Introduction to Chaos and Fractals

Course Overview

Spring 2005

Instructor: Dave Feldman
Email: daveAThornacekDOTcoaDOTedu
Office: Second Floor, Turrets Annex
Phone: x249, 276-5284
Office Hours: By appointment. Feel free to call or stop by anytime.
Mailing List: chaosAThornacekDOTcoaDOTedu
Tutors: TBA. Help Session: Wednesdays, 6:30-8:00pm TAB

I would...urge that people be introduced to [chaos] early in their mathematical education. [Chaos] can be studied phenomenologically by iterating it on a calculator, or even by hand. Its study does not involve as much conceptual sophistication as does elementary calculus. Such study would greatly enrich the student's intuition. Not only in research, but also in the everyday world of politics and economics, we would all be better off if more people realised that simple nonlinear systems do not necessarily possess simple dynamical properties.

Sir Robert May, 1976

Course Overview

I have several goals for this course:

Textual Materials:

  1. We will read Chaos: Making a New Science by James Gleick. This is a "popular science" book and is not a traditional text.
  2. We will also use draft zero ofIntroduction to Chaos and Fractals. This is the first draft of a book that I am writing to be used with this course. I will hand this out chapter by chapter. I will be working frantically this term to stay one or two chapters ahead of the class.
  3. Toward the end of the term we'll read a number of short papers, and quite likely a short story and some poetry. The exact assignments will depend on the interests of the class.


Your evaluation will be loosely based on the following: I recommend against grades; I believe they are more likely than not to interfere with genuine, reflective learning. However, I will assign grades (for those who so opt) by following the guidelines in the COA Course Catalog. I do not have any quota of A's, B's, etc.

Class Structure and Policies

  1. The final version of this and related documents can be found on the course web page,
  2. This class meets both the ES and the QR requirements. Previous versions of the class only met the QR requirement.
  3. Homework will usually be due Fridays at the end of the day. More than one unexcused late homework assignment will likely result in me mentioning this in your narrative evaluation and may result in a lowering of your grade.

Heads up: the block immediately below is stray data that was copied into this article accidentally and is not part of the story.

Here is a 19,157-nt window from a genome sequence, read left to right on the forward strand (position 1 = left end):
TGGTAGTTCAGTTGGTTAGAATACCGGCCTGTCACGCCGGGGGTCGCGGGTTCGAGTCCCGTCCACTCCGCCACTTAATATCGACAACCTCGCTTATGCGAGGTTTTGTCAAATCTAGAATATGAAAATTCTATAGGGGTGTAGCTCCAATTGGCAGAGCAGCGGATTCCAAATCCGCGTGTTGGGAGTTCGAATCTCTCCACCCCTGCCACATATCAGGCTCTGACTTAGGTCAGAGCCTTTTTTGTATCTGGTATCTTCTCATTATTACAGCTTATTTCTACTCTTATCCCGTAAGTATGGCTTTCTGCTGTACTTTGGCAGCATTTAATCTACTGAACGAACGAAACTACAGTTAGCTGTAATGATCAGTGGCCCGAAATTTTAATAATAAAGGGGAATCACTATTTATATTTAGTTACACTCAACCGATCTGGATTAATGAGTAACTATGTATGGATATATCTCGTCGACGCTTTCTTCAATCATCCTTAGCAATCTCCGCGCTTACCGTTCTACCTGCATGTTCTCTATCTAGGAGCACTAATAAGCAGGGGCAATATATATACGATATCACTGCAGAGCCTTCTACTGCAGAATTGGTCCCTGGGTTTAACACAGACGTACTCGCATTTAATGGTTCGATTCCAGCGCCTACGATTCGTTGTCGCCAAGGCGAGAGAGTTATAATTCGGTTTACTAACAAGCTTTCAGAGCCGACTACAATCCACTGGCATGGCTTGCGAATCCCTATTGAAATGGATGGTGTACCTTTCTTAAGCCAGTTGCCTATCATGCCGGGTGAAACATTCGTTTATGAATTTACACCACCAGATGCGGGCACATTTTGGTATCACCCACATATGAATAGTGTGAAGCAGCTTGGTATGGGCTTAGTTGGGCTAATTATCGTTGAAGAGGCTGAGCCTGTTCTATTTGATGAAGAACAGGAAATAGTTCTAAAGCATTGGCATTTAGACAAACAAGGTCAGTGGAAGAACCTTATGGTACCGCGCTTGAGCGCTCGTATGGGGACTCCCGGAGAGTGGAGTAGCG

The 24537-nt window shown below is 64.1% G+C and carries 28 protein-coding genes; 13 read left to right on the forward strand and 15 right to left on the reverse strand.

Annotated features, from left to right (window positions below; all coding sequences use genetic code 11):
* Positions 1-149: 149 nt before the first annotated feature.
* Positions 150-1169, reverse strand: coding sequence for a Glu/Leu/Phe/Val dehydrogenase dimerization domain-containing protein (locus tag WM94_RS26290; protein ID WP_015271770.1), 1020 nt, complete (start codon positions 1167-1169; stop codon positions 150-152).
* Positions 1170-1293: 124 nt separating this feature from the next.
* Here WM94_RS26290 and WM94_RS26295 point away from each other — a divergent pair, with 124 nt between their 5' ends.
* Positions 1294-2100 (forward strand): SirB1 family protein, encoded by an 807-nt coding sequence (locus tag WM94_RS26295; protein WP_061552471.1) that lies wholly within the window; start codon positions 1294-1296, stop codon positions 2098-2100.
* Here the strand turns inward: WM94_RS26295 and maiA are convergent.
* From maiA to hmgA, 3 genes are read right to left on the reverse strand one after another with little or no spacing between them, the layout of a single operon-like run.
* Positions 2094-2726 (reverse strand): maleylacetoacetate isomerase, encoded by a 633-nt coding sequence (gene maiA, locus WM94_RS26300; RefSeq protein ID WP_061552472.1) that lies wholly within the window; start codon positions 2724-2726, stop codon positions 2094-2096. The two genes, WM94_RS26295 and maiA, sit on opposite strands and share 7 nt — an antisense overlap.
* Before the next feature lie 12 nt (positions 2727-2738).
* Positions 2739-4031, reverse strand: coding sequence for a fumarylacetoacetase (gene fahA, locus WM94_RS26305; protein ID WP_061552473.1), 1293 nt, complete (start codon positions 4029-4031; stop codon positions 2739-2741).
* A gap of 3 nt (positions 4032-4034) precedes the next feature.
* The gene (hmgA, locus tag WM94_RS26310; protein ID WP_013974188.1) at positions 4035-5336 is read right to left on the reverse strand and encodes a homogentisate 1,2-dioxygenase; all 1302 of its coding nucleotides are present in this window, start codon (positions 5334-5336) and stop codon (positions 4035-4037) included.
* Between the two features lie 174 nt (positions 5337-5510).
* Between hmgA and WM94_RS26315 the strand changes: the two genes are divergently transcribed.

4. You are strongly encouraged to work together on homework. You can also consult me, class tutors, other faculty, friends, and family. However, the homework you hand in should represent your own understanding. This means that if your friends get a homework problem and you don't understand how they did it, you shouldn't photocopy their solution and turn it in.
  5. Guidelines for writing up homework problems can be found here.
  6. There will be no exams. However, there may be a large-ish, synthetic assignment toward the end of the term.
  7. You will do a final project for this class. If you wish, you can collaborate with other students. Although projects can take varying forms, most will end up giving presentation of around 15 minutes towards the end of the term. For more info, see the project guidelines.
  8. There will frequently be reading assigned for class. When this is the case, you should prepare several questions or comments on the reading, and get them to me by 9pm the evening before class. Email or paper is fine.
  9. You will write three short (2 page) papers exploring ideas from the book by Gleick and/or our discussions. Information about what's expected for the short papers can be found here.
  10. We will probably need to schedule an extra class or two during weeks 9 or 10 so we have enough time for the presentations.
  11. As I plan on sending out homework assignments and other information via email, it is important that you check your email regularly. Also, you will need to use the www for some of your assignments.
  12. Labs will meet Friday afternoons. There will be very little, if any work associated with the labs outside of the labtime itself. Labs will take one to two hours; we will arrange to stagger lab groups' arrival time, as there is only one set of apparatus for most experiments. It is important that you attend lab and arrive on time. It will not be possible to make up missed labs.
  13. The labs for this class were developed with the support of the Maine Space Grant Consortium, via grant # SG-05-31.
  14. I expect you to attend class.
  15. Academic misconduct -- cheating, plagarizing, etc. -- is bad. Any cases of academic misconduct will result in a judicial hearing, as per pp. 14-15 of the COA handbook. Possible consequences range from failure of the assignment to expulsion. For more, see the revised statement on academic integrity passed by the faculty several years ago..
  16. For a more informal description of this course, see a list of what to expect.

[ Dave ] [ Chaos and Fractals ] [ COA ]